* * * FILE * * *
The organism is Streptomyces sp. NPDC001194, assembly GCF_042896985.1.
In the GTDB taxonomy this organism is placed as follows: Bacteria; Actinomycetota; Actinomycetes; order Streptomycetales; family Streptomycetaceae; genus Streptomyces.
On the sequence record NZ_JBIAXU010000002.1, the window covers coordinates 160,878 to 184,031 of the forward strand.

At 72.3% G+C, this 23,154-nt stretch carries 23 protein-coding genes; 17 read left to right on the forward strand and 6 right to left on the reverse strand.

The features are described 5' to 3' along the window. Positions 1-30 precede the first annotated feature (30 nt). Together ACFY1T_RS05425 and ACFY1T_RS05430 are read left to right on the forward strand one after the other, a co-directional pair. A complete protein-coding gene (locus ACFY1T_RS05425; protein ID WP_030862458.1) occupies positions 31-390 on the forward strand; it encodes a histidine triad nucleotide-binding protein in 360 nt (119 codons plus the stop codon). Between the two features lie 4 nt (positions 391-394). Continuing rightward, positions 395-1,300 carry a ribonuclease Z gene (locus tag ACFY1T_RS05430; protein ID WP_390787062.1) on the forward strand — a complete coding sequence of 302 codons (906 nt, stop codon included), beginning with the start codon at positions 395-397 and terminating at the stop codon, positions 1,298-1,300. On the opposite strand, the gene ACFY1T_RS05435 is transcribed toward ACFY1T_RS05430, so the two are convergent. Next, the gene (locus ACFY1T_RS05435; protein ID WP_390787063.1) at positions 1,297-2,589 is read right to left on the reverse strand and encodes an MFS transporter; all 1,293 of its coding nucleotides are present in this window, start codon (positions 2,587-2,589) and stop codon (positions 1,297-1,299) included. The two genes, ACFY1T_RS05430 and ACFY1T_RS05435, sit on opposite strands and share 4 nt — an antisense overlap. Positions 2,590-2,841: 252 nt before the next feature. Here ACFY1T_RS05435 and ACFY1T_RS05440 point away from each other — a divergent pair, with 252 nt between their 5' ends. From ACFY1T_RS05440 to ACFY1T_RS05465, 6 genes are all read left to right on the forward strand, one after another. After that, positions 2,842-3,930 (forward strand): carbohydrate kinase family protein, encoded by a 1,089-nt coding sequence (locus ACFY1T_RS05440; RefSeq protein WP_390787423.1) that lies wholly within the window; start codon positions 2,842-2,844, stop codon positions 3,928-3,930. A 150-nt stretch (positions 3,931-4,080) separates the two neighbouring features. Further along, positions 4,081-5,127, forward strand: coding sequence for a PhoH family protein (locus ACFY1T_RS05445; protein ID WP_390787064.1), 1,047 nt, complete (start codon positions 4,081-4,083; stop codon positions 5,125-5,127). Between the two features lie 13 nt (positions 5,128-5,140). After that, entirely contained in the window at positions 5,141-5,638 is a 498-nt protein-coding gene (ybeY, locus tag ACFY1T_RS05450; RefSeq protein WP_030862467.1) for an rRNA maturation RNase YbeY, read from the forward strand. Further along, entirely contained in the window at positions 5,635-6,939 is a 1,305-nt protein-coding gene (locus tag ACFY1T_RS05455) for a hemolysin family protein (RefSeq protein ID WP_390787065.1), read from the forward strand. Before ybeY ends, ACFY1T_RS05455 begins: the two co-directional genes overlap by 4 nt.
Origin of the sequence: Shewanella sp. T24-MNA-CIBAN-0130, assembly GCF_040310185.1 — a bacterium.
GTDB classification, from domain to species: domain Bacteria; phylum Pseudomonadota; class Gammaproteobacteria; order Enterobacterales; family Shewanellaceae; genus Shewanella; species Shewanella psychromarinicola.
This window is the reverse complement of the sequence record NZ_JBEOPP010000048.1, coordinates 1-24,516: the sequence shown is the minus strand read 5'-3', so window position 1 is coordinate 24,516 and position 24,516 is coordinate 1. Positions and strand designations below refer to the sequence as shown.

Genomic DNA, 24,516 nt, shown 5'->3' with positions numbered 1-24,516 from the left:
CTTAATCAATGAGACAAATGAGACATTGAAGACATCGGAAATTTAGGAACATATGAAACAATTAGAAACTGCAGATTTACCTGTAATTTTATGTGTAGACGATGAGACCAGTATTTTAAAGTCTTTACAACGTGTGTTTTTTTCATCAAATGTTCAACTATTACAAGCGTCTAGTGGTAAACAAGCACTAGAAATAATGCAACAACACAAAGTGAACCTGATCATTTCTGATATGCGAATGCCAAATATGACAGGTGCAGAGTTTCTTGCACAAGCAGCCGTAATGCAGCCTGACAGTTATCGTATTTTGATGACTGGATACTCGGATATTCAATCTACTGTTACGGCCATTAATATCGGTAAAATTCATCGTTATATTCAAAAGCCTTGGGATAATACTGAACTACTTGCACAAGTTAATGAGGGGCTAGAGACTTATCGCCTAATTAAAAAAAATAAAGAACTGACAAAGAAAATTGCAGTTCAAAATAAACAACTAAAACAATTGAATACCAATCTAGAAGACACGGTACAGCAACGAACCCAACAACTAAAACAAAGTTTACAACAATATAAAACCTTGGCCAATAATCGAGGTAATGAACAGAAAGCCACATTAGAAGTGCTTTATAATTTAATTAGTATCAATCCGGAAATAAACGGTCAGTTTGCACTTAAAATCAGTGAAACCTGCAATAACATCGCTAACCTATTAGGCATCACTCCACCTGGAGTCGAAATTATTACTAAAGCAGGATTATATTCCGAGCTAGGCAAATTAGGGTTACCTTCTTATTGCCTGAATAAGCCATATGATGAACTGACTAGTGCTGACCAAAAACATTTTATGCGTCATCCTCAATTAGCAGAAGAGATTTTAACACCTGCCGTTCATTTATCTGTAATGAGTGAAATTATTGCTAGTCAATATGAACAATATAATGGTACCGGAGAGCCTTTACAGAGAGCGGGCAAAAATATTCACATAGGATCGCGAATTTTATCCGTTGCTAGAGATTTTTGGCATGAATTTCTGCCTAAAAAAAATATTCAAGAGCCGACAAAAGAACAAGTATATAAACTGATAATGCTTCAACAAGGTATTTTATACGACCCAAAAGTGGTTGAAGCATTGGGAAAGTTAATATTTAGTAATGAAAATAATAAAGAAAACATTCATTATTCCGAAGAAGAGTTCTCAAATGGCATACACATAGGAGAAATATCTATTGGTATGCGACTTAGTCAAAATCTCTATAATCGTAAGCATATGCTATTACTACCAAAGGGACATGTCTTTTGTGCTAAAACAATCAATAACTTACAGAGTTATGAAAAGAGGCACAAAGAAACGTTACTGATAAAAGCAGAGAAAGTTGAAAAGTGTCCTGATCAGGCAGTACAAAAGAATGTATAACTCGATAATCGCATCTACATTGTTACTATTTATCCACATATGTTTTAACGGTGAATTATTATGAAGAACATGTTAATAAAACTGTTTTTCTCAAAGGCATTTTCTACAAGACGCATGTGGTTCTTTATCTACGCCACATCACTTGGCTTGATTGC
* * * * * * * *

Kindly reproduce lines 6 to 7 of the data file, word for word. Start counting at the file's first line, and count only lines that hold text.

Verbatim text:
Origin of the sequence: Shewanella sp. T24-MNA-CIBAN-0130, assembly GCF_040310185.1 — a bacterium.
GTDB classification, from domain to species: domain Bacteria; phylum Pseudomonadota; class Gammaproteobacteria; order Enterobacterales; family Shewanellaceae; genus Shewanella; species Shewanella psychromarinicola.